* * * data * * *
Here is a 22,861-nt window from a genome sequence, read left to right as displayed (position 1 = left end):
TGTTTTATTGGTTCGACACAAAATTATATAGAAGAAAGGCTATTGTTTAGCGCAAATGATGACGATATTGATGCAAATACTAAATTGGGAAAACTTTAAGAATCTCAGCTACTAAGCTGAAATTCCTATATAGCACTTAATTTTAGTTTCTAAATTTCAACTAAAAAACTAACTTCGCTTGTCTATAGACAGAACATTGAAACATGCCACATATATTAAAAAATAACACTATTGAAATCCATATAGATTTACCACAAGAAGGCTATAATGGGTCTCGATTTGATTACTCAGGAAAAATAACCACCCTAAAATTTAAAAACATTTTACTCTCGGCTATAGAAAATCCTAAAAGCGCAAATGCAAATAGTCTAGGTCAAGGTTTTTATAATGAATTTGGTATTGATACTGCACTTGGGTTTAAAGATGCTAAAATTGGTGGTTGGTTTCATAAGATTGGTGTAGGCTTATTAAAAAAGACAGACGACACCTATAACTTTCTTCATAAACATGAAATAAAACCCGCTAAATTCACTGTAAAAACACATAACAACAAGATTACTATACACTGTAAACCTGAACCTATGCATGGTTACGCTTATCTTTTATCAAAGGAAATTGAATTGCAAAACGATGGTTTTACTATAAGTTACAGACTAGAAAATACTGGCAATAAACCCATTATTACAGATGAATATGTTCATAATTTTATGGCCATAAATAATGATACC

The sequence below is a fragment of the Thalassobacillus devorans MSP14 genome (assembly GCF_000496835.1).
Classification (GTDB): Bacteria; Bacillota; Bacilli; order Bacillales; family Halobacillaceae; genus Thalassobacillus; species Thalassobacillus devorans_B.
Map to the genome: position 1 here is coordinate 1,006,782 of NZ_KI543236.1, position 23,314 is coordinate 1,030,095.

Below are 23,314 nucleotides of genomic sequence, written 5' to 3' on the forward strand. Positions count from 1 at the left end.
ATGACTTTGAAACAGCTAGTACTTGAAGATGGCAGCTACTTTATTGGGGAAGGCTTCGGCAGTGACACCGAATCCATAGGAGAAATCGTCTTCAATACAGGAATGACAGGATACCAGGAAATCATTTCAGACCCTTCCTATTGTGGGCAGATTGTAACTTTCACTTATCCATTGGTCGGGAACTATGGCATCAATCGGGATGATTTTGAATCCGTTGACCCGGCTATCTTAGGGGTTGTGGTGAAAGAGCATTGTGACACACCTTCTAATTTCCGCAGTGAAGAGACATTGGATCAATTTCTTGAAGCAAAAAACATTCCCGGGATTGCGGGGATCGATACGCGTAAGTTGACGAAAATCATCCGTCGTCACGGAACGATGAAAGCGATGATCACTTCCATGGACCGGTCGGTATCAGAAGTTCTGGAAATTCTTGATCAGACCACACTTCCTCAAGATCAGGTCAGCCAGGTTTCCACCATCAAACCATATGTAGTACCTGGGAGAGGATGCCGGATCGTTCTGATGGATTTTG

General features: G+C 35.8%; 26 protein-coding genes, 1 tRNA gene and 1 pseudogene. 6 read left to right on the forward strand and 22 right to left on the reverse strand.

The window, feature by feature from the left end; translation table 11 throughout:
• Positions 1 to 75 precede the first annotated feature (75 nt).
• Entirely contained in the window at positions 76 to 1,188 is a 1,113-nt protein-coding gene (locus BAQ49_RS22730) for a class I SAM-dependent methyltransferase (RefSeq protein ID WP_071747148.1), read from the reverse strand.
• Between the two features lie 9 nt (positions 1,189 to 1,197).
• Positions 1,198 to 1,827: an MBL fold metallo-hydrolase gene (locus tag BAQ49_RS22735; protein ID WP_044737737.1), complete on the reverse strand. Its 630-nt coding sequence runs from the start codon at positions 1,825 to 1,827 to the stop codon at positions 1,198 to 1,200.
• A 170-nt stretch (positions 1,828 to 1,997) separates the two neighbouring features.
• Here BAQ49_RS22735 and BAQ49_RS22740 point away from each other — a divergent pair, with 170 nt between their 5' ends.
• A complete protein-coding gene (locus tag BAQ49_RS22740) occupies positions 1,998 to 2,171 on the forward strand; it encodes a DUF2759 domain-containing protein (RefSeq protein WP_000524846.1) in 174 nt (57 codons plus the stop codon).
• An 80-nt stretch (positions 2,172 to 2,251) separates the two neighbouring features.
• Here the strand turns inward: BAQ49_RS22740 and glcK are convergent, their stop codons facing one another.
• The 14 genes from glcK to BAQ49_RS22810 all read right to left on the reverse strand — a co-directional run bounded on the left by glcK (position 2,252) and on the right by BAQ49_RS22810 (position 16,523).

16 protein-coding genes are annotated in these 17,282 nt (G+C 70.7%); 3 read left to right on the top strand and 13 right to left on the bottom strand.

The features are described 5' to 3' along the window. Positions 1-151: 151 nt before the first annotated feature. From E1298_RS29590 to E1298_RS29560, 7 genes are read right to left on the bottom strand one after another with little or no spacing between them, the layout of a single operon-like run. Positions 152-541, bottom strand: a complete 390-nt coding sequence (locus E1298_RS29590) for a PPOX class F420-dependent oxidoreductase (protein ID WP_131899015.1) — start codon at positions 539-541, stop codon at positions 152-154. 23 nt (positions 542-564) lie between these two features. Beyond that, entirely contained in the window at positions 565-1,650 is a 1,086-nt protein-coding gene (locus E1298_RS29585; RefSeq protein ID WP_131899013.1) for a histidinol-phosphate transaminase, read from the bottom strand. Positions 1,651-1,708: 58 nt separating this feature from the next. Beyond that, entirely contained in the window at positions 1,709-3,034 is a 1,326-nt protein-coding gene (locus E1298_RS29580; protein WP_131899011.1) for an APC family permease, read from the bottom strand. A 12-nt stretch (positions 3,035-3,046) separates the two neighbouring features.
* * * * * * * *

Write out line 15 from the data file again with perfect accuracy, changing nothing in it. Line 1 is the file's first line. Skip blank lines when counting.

• Here BAQ49_RS22735 and BAQ49_RS22740 point away from each other — a divergent pair, with 170 nt between their 5' ends.